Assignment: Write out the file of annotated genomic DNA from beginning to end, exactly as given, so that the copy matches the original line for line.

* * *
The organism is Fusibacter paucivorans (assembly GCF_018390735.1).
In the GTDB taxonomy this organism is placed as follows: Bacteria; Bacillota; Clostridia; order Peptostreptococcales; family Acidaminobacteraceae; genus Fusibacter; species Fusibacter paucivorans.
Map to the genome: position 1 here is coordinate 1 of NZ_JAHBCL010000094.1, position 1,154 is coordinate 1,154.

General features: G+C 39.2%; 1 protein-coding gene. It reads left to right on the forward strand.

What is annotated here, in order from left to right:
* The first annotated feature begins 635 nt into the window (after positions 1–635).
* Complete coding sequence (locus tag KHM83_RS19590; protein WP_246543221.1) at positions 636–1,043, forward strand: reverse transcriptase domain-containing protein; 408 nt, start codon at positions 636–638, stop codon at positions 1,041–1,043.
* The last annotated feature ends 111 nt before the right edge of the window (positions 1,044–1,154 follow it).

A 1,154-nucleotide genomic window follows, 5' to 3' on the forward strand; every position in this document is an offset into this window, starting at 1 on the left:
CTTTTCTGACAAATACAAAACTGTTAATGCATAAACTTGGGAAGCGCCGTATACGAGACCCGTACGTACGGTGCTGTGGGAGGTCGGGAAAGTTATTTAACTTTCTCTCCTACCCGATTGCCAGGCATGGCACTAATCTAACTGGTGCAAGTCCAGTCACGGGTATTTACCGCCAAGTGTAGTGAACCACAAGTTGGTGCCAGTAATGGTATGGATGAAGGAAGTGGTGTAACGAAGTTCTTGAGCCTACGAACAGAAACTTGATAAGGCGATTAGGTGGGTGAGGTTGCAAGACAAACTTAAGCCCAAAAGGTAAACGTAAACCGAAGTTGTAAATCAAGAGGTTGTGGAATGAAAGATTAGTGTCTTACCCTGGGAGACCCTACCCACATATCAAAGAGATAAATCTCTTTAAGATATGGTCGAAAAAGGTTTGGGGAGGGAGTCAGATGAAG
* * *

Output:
The organism is Fusibacter paucivorans (assembly GCF_018390735.1).
In the GTDB taxonomy this organism is placed as follows: Bacteria; Bacillota; Clostridia; order Peptostreptococcales; family Acidaminobacteraceae; genus Fusibacter; species Fusibacter paucivorans.
Map to the genome: position 1 here is coordinate 1 of NZ_JAHBCL010000094.1, position 1,154 is coordinate 1,154.

General features: G+C 39.2%; 1 protein-coding gene. It reads left to right on the forward strand.

What is annotated here, in order from left to right:
* The first annotated feature begins 635 nt into the window (after positions 1–635).
* Complete coding sequence (locus tag KHM83_RS19590; protein WP_246543221.1) at positions 636–1,043, forward strand: reverse transcriptase domain-containing protein; 408 nt, start codon at positions 636–638, stop codon at positions 1,041–1,043.
* The last annotated feature ends 111 nt before the right edge of the window (positions 1,044–1,154 follow it).

A 1,154-nucleotide genomic window follows, 5' to 3' on the forward strand; every position in this document is an offset into this window, starting at 1 on the left:
CTTTTCTGACAAATACAAAACTGTTAATGCATAAACTTGGGAAGCGCCGTATACGAGACCCGTACGTACGGTGCTGTGGGAGGTCGGGAAAGTTATTTAACTTTCTCTCCTACCCGATTGCCAGGCATGGCACTAATCTAACTGGTGCAAGTCCAGTCACGGGTATTTACCGCCAAGTGTAGTGAACCACAAGTTGGTGCCAGTAATGGTATGGATGAAGGAAGTGGTGTAACGAAGTTCTTGAGCCTACGAACAGAAACTTGATAAGGCGATTAGGTGGGTGAGGTTGCAAGACAAACTTAAGCCCAAAAGGTAAACGTAAACCGAAGTTGTAAATCAAGAGGTTGTGGAATGAAAGATTAGTGTCTTACCCTGGGAGACCCTACCCACATATCAAAGAGATAAATCTCTTTAAGATATGGTCGAAAAAGGTTTGGGGAGGGAGTCAGATGAAG